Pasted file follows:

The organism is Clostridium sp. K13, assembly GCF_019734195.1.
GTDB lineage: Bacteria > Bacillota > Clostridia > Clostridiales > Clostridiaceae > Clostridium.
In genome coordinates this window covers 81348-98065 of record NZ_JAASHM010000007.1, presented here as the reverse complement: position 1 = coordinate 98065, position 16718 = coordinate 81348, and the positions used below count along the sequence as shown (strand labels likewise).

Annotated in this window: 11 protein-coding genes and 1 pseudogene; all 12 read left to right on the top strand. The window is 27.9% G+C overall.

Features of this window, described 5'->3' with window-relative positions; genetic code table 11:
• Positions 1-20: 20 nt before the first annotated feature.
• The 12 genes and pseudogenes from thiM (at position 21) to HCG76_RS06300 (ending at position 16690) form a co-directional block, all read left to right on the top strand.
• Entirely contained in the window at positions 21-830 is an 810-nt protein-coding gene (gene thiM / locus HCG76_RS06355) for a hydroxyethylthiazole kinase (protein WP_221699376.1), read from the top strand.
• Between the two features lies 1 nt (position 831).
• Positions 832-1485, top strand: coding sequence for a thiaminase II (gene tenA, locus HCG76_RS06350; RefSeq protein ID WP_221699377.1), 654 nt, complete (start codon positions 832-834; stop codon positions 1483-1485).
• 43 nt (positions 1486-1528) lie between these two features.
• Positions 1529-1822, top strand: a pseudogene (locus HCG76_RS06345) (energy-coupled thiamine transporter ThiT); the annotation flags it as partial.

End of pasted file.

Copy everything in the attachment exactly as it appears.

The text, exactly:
The organism is Clostridium sp. K13, assembly GCF_019734195.1.
GTDB lineage: Bacteria > Bacillota > Clostridia > Clostridiales > Clostridiaceae > Clostridium.
In genome coordinates this window covers 81348-98065 of record NZ_JAASHM010000007.1, presented here as the reverse complement: position 1 = coordinate 98065, position 16718 = coordinate 81348, and the positions used below count along the sequence as shown (strand labels likewise).

Annotated in this window: 11 protein-coding genes and 1 pseudogene; all 12 read left to right on the top strand. The window is 27.9% G+C overall.

Features of this window, described 5'->3' with window-relative positions; genetic code table 11:
• Positions 1-20: 20 nt before the first annotated feature.
• The 12 genes and pseudogenes from thiM (at position 21) to HCG76_RS06300 (ending at position 16690) form a co-directional block, all read left to right on the top strand.
• Entirely contained in the window at positions 21-830 is an 810-nt protein-coding gene (gene thiM / locus HCG76_RS06355) for a hydroxyethylthiazole kinase (protein WP_221699376.1), read from the top strand.
• Between the two features lies 1 nt (position 831).
• Positions 832-1485, top strand: coding sequence for a thiaminase II (gene tenA, locus HCG76_RS06350; RefSeq protein ID WP_221699377.1), 654 nt, complete (start codon positions 832-834; stop codon positions 1483-1485).
• 43 nt (positions 1486-1528) lie between these two features.
• Positions 1529-1822, top strand: a pseudogene (locus HCG76_RS06345) (energy-coupled thiamine transporter ThiT); the annotation flags it as partial.